App Lets Users Take a Peek into Einstein’s Brain
The brain that revolutionized physics now can be downloaded as an app for $9.99. But it won't help you win at Angry Birds.
While Albert Einstein's genius isn't included, an exclusive iPad application promises to make detailed images of his brain more accessible to scientists than ever before. Teachers, students and anyone who's curious also can get a look.
A medical museum under development in Chicago obtained funding to scan and digitize nearly 350 fragile and priceless slides made from slices of Einstein's brain after his death in 1955. The application will allow researchers and novices to peer into the eccentric Nobel winner's brain as if they were looking through a microscope.
"I can't wait to find out what they'll discover," says Steve Landers, a consultant for the National Museum of Health and Medicine Chicago who designed the app. "I'd like to think Einstein would have been excited."
After Einstein died, a pathologist named Thomas Harvey performed an autopsy, removing the great man's brain in hopes that future researchers could discover the secrets behind his genius.
Harvey gave samples to researchers and collaborated on a 1999 study published in the Lancet. That study showed a region of Einstein's brain – the parietal lobe – was 15 percent wider than normal. The parietal lobe is important to the understanding of math, language and spatial relationships.
The new iPad app may allow researchers to dig even deeper by looking for brain regions where the neurons are more densely connected than normal, says Phillip Epstein, a Chicago-area neuroscientist and consultant for the museum.
But because the tissue was preserved before modern imaging technology, it may be difficult for scientists to figure out exactly where in Einstein's brain each slide originated. Although the new app organizes the slides into general brain regions, it doesn't map them with precision to an anatomical model.
"They didn't have MRI. We don't have a three-dimensional model of the brain of Einstein, so we don't know where the samples were taken from," says researcher Jacopo Annese of the Brain Observatory at UC San Diego. What's more, the 1-inch-by-3-inch Einstein slides on the app represent only a fraction of the entire brain, Annese says.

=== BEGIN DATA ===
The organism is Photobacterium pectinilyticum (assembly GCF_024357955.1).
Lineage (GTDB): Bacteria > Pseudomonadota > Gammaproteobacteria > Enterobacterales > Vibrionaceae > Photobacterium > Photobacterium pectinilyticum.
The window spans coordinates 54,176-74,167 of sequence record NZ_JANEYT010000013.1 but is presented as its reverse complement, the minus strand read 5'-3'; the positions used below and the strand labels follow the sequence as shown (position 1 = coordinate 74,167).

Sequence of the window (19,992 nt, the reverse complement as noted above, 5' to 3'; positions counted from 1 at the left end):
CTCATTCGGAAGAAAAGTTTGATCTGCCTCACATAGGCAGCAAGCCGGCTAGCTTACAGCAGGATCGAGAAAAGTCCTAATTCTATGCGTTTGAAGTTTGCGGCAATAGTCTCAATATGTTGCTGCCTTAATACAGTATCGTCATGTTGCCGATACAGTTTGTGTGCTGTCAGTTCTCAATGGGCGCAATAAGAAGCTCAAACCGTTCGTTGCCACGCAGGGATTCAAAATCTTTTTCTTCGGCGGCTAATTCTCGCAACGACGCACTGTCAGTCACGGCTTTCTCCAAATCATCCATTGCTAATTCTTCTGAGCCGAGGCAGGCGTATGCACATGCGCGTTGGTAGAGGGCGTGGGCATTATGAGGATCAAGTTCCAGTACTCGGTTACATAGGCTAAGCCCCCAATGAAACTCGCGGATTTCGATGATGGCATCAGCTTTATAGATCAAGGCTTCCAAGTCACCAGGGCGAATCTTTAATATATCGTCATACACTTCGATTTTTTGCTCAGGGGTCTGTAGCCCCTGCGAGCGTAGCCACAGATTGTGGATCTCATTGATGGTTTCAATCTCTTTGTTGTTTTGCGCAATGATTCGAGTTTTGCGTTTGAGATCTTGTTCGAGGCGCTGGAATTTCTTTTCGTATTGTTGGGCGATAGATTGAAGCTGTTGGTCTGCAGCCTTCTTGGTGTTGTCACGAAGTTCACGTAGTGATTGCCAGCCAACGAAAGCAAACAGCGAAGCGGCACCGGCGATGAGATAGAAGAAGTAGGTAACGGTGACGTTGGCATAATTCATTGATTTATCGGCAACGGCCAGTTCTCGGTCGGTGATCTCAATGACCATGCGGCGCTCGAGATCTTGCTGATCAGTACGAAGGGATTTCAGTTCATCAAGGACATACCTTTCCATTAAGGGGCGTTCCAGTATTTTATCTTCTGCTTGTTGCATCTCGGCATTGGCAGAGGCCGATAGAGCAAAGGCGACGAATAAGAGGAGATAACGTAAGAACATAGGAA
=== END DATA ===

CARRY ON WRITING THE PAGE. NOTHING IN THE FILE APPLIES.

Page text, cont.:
Annese has preserved and digitized another famous brain, that of Henry Molaison, who died in 2008 after living for decades with profound amnesia. Known as "H.M." in scientific studies, Molaison participated during his life in research that revealed new insights on learning and memory.
A searchable website with images of more than 2,400 slides of Molaison's entire brain will be available to the public in December, Annese says.
"There will be another Einstein and we'll do it like H.M.," Annese predicted. For now, he says, it's exciting that the Einstein brain tissue has been preserved digitally before the slides deteriorate or become damaged. The app will spark interest in the field of brain research, just because it's Einstein, he says.
"It's a beautiful collection to have opened up to the public," Annese says.
Some may question whether Einstein would have wanted images of his remains sold to non-scientists for $9.99.
"There's been a lot of debate over what Einstein's intentions were," museum board member Jim Paglia says. "We know he didn't want a circus made of his remains. But he understood the value to research and science to study his brain, and we think we've addressed that in a respectful manner."
Paglia says the app could "inspire a whole new generation of neuroscientists."
Proceeds from sales will go to the U.S. Department of Defense's National Museum of Health and Medicine and to the Chicago satellite museum, which is set to open in 2015 with interactive exhibits and the museum's digital collections.